By Lauren Milideo

Along the U.S.-Mexico border of western Texas, residents regularly cross back and forth, shopping, learning, working, switching between English and Spanish. It looks like everyday life in many communities – but it’s also an entirely unique place, never far from the national spotlight. For 15 years, the students of the University of Texas at El Paso have told the stories of this region and its people in Borderzine.

“Our focus is on covering border life – primarily looking at the border from the point of view of people who live here versus the narrative that gets pushed on us a lot from the outside,” said Borderzine director and associate professor of practice in journalism Kate Gannon, who worked in newspapers for a couple of decades before joined UTEP. Her co-editor, Angela Kocherga, has worked in television and radio journalism, and is currently news director of public radio affiliate KTEP, based at UTEP.

The students who produce Borderzine’s content are living it as well. “We have students who live in El Paso,” Gannon said. “We have students who live in Juarez, Mexico.”

The site has offered this reporting for almost 15 years. “Borderzine was created in December 2008 with a seed grant from the Ford Foundation ($35,000) and a three-year operating grant from the Knight Foundation ($419,000),” Gannon said. “UTEP also provides ongoing support for faculty, some equipment, and lab space.”

Fundraising is an ongoing effort; Borderzine has received money through the Institute for Nonprofit NewsNews Match campaign, an open collaborative fund coordinated by INN, wherein the Institute matches funds raised by Borderzine.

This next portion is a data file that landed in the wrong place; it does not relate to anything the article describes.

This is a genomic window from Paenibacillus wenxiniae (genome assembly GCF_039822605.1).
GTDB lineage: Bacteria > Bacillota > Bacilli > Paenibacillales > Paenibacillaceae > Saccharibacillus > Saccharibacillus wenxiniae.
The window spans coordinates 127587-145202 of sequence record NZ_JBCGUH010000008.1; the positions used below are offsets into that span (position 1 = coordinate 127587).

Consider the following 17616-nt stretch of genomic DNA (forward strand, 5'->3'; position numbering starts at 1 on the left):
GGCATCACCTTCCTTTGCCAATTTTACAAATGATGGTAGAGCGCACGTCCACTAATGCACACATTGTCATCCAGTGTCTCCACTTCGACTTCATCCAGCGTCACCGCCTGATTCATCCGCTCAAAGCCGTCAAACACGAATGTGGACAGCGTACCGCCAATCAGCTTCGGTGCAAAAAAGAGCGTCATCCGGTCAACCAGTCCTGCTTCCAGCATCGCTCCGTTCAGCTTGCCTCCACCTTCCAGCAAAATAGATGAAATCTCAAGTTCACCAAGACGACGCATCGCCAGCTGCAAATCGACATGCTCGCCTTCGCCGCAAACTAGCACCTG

Borderzine is the capstone course of UTEP’s journalism major, and is taught using a “teaching hospital model,” Gannon said. “The classroom is a newsroom.” The students are essentially in a professional space, and many stories have multimedia components including audio and video, Gannon said.

“The idea is to give students experience working with professional editors in a professional environment, and also to build their portfolio,” Gannon said. “They can use it to showcase themselves for internships or for jobs… now, a lot of a lot of media jobs are expecting students to come in with some sort of experience.”

Gannon noted that this is especially important given that shrinking newsrooms often cannot offer internships, and UTEP is already in a remote location, far from big cities with multiple media outlets.

“It was a good experience,” said program alum Maria Ramos Pacheco, who is now a reporter covering local government at the Dallas Morning News. She noted that in classes leading up to Borderzine, she’d learned the theories and rules of journalism, “but when you get into Borderzine, you actually get to write a story, and to publish, and to understand how you should put your stories on social media, how to present them.”

Many students are bilingual in English and Spanish, Gannon said, though this is not a requirement for the course. Stories may be produced in either language, and students often translate stories, Gannon noted. The option to work in both languages allows students to showcase their fluency, leading to additional professional opportunities.